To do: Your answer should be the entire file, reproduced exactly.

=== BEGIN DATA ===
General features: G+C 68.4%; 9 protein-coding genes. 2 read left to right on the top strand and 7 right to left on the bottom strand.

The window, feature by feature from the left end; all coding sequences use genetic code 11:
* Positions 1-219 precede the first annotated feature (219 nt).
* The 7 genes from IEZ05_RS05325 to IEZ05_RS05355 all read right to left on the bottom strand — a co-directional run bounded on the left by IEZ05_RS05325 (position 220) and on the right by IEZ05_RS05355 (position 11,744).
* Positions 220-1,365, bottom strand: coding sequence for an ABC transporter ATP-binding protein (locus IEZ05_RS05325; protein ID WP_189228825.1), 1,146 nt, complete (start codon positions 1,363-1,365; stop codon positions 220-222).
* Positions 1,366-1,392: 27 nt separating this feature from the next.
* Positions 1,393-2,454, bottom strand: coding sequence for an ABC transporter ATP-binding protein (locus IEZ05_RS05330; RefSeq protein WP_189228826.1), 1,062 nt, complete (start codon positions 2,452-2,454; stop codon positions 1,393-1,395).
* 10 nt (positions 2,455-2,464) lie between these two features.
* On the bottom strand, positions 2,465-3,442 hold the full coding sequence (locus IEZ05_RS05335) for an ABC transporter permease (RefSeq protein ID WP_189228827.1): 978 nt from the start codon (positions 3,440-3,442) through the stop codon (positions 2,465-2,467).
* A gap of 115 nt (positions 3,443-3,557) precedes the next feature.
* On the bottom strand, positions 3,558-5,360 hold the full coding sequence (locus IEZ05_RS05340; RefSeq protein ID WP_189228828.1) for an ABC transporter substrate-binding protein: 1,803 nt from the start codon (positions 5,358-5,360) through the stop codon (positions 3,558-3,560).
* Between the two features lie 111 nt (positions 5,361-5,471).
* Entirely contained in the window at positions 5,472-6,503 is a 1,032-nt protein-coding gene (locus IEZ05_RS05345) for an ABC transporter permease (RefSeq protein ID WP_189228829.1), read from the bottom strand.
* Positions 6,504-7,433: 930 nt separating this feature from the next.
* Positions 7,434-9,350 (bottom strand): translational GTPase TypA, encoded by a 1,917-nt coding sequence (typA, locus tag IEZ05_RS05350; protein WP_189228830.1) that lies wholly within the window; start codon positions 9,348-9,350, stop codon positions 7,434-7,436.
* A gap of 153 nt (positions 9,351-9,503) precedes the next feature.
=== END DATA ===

General features: G+C 68.4%; 9 protein-coding genes. 2 read left to right on the top strand and 7 right to left on the bottom strand.

The window, feature by feature from the left end; all coding sequences use genetic code 11:
* Positions 1-219 precede the first annotated feature (219 nt).
* The 7 genes from IEZ05_RS05325 to IEZ05_RS05355 all read right to left on the bottom strand — a co-directional run bounded on the left by IEZ05_RS05325 (position 220) and on the right by IEZ05_RS05355 (position 11,744).
* Positions 220-1,365, bottom strand: coding sequence for an ABC transporter ATP-binding protein (locus IEZ05_RS05325; protein ID WP_189228825.1), 1,146 nt, complete (start codon positions 1,363-1,365; stop codon positions 220-222).
* Positions 1,366-1,392: 27 nt separating this feature from the next.
* Positions 1,393-2,454, bottom strand: coding sequence for an ABC transporter ATP-binding protein (locus IEZ05_RS05330; RefSeq protein WP_189228826.1), 1,062 nt, complete (start codon positions 2,452-2,454; stop codon positions 1,393-1,395).
* 10 nt (positions 2,455-2,464) lie between these two features.
* On the bottom strand, positions 2,465-3,442 hold the full coding sequence (locus IEZ05_RS05335) for an ABC transporter permease (RefSeq protein ID WP_189228827.1): 978 nt from the start codon (positions 3,440-3,442) through the stop codon (positions 2,465-2,467).
* A gap of 115 nt (positions 3,443-3,557) precedes the next feature.
* On the bottom strand, positions 3,558-5,360 hold the full coding sequence (locus IEZ05_RS05340; RefSeq protein ID WP_189228828.1) for an ABC transporter substrate-binding protein: 1,803 nt from the start codon (positions 5,358-5,360) through the stop codon (positions 3,558-3,560).
* Between the two features lie 111 nt (positions 5,361-5,471).
* Entirely contained in the window at positions 5,472-6,503 is a 1,032-nt protein-coding gene (locus IEZ05_RS05345) for an ABC transporter permease (RefSeq protein ID WP_189228829.1), read from the bottom strand.
* Positions 6,504-7,433: 930 nt separating this feature from the next.
* Positions 7,434-9,350 (bottom strand): translational GTPase TypA, encoded by a 1,917-nt coding sequence (typA, locus tag IEZ05_RS05350; protein WP_189228830.1) that lies wholly within the window; start codon positions 9,348-9,350, stop codon positions 7,434-7,436.
* A gap of 153 nt (positions 9,351-9,503) precedes the next feature.